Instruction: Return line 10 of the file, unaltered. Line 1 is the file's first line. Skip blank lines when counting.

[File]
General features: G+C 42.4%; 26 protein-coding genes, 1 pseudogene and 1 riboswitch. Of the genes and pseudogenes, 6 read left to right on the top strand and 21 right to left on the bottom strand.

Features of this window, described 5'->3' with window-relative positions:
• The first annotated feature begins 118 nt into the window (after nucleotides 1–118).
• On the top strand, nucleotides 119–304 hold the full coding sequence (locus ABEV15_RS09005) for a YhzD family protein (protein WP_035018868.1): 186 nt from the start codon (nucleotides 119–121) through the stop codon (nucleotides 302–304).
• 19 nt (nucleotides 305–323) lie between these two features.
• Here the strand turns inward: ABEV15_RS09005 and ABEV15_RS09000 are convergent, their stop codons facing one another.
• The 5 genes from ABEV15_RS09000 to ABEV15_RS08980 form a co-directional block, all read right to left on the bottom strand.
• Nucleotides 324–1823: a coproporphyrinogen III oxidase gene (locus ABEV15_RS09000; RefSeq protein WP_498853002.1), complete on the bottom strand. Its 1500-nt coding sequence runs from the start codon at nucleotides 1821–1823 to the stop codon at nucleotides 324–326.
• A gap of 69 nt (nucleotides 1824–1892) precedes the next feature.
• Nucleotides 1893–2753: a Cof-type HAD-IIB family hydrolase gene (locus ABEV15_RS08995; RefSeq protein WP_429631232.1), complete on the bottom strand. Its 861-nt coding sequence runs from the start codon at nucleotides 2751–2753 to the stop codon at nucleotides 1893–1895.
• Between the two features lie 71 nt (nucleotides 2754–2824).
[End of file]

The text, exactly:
• Nucleotides 1893–2753: a Cof-type HAD-IIB family hydrolase gene (locus ABEV15_RS08995; RefSeq protein WP_429631232.1), complete on the bottom strand. Its 861-nt coding sequence runs from the start codon at nucleotides 2751–2753 to the stop codon at nucleotides 1893–1895.